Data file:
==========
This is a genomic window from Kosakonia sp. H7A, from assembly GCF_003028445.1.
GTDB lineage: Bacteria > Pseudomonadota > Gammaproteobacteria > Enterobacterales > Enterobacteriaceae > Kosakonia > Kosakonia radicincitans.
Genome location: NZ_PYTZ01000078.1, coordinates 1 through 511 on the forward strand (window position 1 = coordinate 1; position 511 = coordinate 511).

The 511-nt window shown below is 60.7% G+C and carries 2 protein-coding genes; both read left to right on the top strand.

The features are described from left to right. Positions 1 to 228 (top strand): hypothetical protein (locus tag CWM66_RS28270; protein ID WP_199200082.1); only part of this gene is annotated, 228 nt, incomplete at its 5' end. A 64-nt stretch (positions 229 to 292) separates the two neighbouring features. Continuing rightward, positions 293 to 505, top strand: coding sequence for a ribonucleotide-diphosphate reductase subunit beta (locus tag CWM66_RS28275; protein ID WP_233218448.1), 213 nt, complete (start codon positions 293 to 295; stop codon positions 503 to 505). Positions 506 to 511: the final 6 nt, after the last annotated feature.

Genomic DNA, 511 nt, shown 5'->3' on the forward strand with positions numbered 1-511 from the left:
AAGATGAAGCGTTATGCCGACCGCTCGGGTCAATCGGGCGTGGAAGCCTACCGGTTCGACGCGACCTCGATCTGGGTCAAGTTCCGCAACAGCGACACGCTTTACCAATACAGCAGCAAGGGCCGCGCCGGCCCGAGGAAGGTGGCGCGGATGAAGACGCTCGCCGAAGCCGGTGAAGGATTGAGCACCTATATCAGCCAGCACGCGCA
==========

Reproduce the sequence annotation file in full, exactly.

This is a genomic window from Kosakonia sp. H7A, from assembly GCF_003028445.1.
GTDB lineage: Bacteria > Pseudomonadota > Gammaproteobacteria > Enterobacterales > Enterobacteriaceae > Kosakonia > Kosakonia radicincitans.
Genome location: NZ_PYTZ01000078.1, coordinates 1 through 511 on the forward strand (window position 1 = coordinate 1; position 511 = coordinate 511).

The 511-nt window shown below is 60.7% G+C and carries 2 protein-coding genes; both read left to right on the top strand.

The features are described from left to right. Positions 1 to 228 (top strand): hypothetical protein (locus tag CWM66_RS28270; protein ID WP_199200082.1); only part of this gene is annotated, 228 nt, incomplete at its 5' end. A 64-nt stretch (positions 229 to 292) separates the two neighbouring features. Continuing rightward, positions 293 to 505, top strand: coding sequence for a ribonucleotide-diphosphate reductase subunit beta (locus tag CWM66_RS28275; protein ID WP_233218448.1), 213 nt, complete (start codon positions 293 to 295; stop codon positions 503 to 505). Positions 506 to 511: the final 6 nt, after the last annotated feature.

Genomic DNA, 511 nt, shown 5'->3' on the forward strand with positions numbered 1-511 from the left:
AAGATGAAGCGTTATGCCGACCGCTCGGGTCAATCGGGCGTGGAAGCCTACCGGTTCGACGCGACCTCGATCTGGGTCAAGTTCCGCAACAGCGACACGCTTTACCAATACAGCAGCAAGGGCCGCGCCGGCCCGAGGAAGGTGGCGCGGATGAAGACGCTCGCCGAAGCCGGTGAAGGATTGAGCACCTATATCAGCCAGCACGCGCA